The editorial headlined Don’t abandon abused children (The Australian, 22/8) suggests that issues of abuse in Aboriginal communities can only be solved by imposing drastic measures which further disempower community members.
Despite this, the author concedes that “ideally, no child, black or white, should be separated from their family and community”, and that “such action must always be a last resort and the wishes of those involved must be considered”. We know that punitive approaches favoured in the past do not work and continue to have detrimental effects on families and communities.
The best interests of children are truly considered where mechanisms are established which enable Aboriginal and Torres Strait Islander families to participate in all decisions relating to the care of their children.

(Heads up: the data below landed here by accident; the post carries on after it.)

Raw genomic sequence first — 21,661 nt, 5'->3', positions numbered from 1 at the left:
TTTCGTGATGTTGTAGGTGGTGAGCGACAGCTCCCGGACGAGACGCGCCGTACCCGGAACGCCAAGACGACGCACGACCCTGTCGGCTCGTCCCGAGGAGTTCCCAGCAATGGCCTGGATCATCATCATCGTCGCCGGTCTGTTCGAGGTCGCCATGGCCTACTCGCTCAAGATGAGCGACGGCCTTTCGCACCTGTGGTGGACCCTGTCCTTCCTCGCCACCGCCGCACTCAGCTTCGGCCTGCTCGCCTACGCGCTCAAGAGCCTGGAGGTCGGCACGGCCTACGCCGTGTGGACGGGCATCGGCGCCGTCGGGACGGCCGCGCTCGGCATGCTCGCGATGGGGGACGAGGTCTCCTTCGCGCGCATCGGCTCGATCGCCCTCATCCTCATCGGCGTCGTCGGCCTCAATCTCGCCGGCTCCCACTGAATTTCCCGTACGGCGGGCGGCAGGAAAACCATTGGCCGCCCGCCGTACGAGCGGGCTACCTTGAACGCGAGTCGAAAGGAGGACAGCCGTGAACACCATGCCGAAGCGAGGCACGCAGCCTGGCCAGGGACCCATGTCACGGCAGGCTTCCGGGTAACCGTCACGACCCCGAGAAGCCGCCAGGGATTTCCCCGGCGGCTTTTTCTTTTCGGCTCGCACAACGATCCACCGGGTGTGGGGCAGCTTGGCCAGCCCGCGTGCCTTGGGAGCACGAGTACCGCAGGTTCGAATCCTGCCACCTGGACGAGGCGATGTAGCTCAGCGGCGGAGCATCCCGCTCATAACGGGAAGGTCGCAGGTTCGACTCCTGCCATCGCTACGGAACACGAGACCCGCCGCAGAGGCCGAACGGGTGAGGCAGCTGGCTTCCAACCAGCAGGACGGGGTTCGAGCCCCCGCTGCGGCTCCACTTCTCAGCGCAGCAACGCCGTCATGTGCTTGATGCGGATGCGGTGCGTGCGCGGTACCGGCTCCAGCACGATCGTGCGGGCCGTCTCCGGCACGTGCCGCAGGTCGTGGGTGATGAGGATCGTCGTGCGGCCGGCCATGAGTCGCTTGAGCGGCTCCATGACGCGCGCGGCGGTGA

We are now seeing genuine partnerships established around Australia between state governments and Aboriginal and Torres Strait Islander community-controlled agencies – partnerships that should be encouraged and applauded. Aboriginal and Torres Strait Islander communities are instigating change and putting themselves at the centre of policy and practice reform. This kind of systemic change on this important issue is only successful if it is led by the communities affected.
This response was submitted to The Australian on 22 August 2017 by Dr Peter Lewis, SNAICC Acting Deputy CEO.